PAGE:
These are times of great hope in the NF community, and times of exciting growth in Birmingham and at the UAB NF Program. In the larger world of NF research, the pipeline of new treatments continues to expand, from basic science laboratories to animal models to clinical trials. Here, though, I'd like to focus on what is happening in Birmingham, and thereby explain the rationale for launching this new website and blog.

We timed the launch of this website to coincide with the first Birmingham walk to raise funds for the Children's Tumor Foundation (CTF), the major source of patient advocacy and research support for all forms of NF in both adults and children. I participate in events for CTF around the country and had always hoped to be able to see something big happen in my home town. Now, thanks to the dedication and huge efforts of a group of families led by Philip and Renie Moss (and check out the video on our site featuring the Moss family!), Wes and Stephanie Waldrop, James and Ginny Rediker, and Bill and Nikki Robbins, something very big is about to happen here. I'd like to think that Birmingham is on the map for NF research and clinical care; now it will be as well for fundraising by our patients, their families, and their friends.

Our NF Clinic is one of few anywhere that provides care for patients with all forms of NF at any age. There are over a thousand people with NF in Alabama, and I suspect that either Dr. Lane Rutledge or I have seen a good proportion of them in our clinic over the years. What's more, almost every week patients are seen who traveled long distances – across the state, from neighboring states, across the country, and even from other continents, to be seen. One of my goals for the clinic this year is to increase the involvement of patients in their own care, using educational tools and the web portal for our electronic health record to help make this happen. I will report on progress in the coming months.

The UAB Medical Genomics Lab, led by Dr. Ludwine Messiaen, is recognized around the world as the leader in genetic testing for all forms of NF. The lab has characterized thousands of mutations, and now has been awarded a contract from CTF to search for genotype-phenotype correlations: Can we identify mutations that predict specific NF complications – or the lack of complications, for that matter? This has the potential to improve care and also to shed light on how some of these complications come about. Also this year, the Medical Genomics Lab discovered a new genetic cause of Schwannomatosis – mutation in a gene designated LZTR1. This work was published recently in Nature Genetics, the most prestigious scientific journal in genetics, and opens the way towards diagnostic testing and new approaches to study of the biology of Schwannomatosis.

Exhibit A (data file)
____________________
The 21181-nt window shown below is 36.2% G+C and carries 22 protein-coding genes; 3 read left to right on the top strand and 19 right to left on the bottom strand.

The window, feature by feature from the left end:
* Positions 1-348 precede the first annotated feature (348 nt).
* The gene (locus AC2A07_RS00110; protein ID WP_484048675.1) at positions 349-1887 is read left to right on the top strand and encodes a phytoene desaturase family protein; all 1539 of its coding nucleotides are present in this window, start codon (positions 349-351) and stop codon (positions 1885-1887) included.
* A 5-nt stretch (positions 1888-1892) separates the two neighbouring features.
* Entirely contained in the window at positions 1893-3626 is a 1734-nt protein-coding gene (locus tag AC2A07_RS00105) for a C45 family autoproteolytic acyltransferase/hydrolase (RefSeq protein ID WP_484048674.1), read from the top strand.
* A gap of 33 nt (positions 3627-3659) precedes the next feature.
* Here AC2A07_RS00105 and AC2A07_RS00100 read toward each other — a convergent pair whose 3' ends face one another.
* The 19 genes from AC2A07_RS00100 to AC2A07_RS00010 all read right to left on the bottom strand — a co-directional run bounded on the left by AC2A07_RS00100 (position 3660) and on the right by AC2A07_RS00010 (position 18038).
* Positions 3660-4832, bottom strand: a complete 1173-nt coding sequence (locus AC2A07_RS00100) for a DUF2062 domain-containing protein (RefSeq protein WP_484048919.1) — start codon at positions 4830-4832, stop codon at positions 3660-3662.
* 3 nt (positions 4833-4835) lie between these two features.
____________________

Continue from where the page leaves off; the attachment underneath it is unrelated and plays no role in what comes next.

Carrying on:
During the past several years, thanks in large part to generous contributions from major supporters of our program, we have vastly expanded our research aimed at developing new treatments for NF. Given our experience in NF mutation testing, we have deep knowledge of the various types of mutations that occur in the NF genes. Our goal now is to develop treatments that will restore function to the mutated gene or its protein product. Similar work has been successful in cystic fibrosis, where a new drug was developed that targets a particular mutation, which is now approved for clinical use by the FDA. We are developing new animal models and patient-derived cell cultures for this work, and recently some of the models have produced tumors that will allow us to do drug testing. I will provide more details about this exciting work in a future blog.

There is a lot more to talk about – like our role as coordinating center for the Department of Defense funded NF Clinical Trials Consortium, which launched a trial for patients with NF2 earlier this year and soon will launch two more for plexiform neurofibromas. This, too, I'll discuss in the near future. For now, I hope you will share our excitement – for the prospects for NF treatment, for the growth of our clinical and research programs, and most of all for the inspiring energy of patients and families in our community. I hope that you will find this new and expanded website helpful – we welcome your feedback, your involvement, and your support!